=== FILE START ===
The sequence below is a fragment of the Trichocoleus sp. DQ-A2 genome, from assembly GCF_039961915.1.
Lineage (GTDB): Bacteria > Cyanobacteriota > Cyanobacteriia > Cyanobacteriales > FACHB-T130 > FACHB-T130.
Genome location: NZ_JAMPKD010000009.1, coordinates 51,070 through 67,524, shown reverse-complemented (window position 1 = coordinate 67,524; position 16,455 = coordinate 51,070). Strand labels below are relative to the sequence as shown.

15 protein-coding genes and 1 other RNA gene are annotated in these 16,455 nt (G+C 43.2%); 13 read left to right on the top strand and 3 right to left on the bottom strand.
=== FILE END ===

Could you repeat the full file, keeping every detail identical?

The sequence below is a fragment of the Trichocoleus sp. DQ-A2 genome, from assembly GCF_039961915.1.
Lineage (GTDB): Bacteria > Cyanobacteriota > Cyanobacteriia > Cyanobacteriales > FACHB-T130 > FACHB-T130.
Genome location: NZ_JAMPKD010000009.1, coordinates 51,070 through 67,524, shown reverse-complemented (window position 1 = coordinate 67,524; position 16,455 = coordinate 51,070). Strand labels below are relative to the sequence as shown.

15 protein-coding genes and 1 other RNA gene are annotated in these 16,455 nt (G+C 43.2%); 13 read left to right on the top strand and 3 right to left on the bottom strand.